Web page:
Reviews

Roll over, Buddy Holly
Live at the BBC
The Beatles
Capitol Records

The "first new Beatles record in decades" (so says Capitol) is hardly rock and roll's Holy Grail: as a historical document, this 69-track, two-disc collection of British Broadcasting Corporation recordings made from 1963 to 1965 sheds little new light on the music of four men about whom we know perhaps too much. By now, a good hunk of the covers (from Chuck Berry, Carl Perkins, Little Richard, Buddy Holly, Elvis Presley, and assorted other American R&B musicians and rock and rollers) are predictable, having been made available in other versions on everything from Live! at the Star-Club, The Early Beatles, the Rock 'n' Roll albums, and the earliest official releases. And the live takes on the classics ("A Hard Day's Night," "Ticket to Ride," "Love Me Do," and so forth) are hardly changed from those already familiar to anyone who has inhaled breath in the past 30 years.

Then, revelation is hardly the point anymore; if anything, Live at the BBC is a captivating photograph from the past to be admired one more time before it's filed away. The Beatles captured here are shifting and struggling between influences (McCartney sounds just like Elvis on the poorly recorded "That's Alright Mama," just like Holly on "Crying, Waiting, Hoping"), between hokey ballads like "A Taste of Honey" and "The Honeymoon Song" and frenzied rockers like "Long Tall Sally" and "Slow Down," and between phases as shaggy punks and master craftsman.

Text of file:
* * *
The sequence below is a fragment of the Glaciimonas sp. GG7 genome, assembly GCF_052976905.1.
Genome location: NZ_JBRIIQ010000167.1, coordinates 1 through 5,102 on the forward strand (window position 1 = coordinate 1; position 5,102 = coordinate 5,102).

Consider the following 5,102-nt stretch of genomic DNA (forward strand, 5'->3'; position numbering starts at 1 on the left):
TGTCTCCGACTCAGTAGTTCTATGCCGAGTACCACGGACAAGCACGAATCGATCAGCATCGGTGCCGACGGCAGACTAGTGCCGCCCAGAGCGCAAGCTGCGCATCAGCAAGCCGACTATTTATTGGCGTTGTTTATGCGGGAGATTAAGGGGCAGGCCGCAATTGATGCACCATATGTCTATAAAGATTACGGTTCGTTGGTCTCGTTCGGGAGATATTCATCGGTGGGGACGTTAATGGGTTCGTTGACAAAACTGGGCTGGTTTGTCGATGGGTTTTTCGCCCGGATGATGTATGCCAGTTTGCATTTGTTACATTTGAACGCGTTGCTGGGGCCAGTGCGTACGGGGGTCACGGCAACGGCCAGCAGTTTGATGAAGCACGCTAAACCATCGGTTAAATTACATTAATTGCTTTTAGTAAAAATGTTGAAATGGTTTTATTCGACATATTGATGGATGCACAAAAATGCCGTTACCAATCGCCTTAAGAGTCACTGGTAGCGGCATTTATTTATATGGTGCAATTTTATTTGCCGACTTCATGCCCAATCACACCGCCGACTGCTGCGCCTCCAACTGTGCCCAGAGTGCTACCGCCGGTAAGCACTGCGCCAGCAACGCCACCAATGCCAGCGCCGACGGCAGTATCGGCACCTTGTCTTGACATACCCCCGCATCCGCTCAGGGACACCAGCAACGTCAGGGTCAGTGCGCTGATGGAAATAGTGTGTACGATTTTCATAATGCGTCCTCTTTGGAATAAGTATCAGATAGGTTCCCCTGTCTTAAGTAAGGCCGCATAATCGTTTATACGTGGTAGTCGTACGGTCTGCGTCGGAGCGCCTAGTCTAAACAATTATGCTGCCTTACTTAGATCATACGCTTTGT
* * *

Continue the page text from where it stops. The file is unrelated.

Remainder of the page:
It's difficult, in retrospect, to separate the early Beatles from the band that would make Rubber Soul through Abbey Road, yet the soon-to-be-Fab Four featured here doesn't hint at the studio perfectionists who would follow just months after these tracks were recorded. They come off here like the world's greatest bar band, going balls-out on "Dizzy Miss Lizzy" and "The Hippy Hippy Shake" and then throwing in an original when the audience is at the bar ordering another round. Without benefit of trickery and retakes, they had to rely more on power than production: McCartney never sounded so tough or threatening after this, Lennon's growl had only begun to plumb terrifying depths, and as a band they never sounded worse. Or better.

--Robert Wilonsky

 
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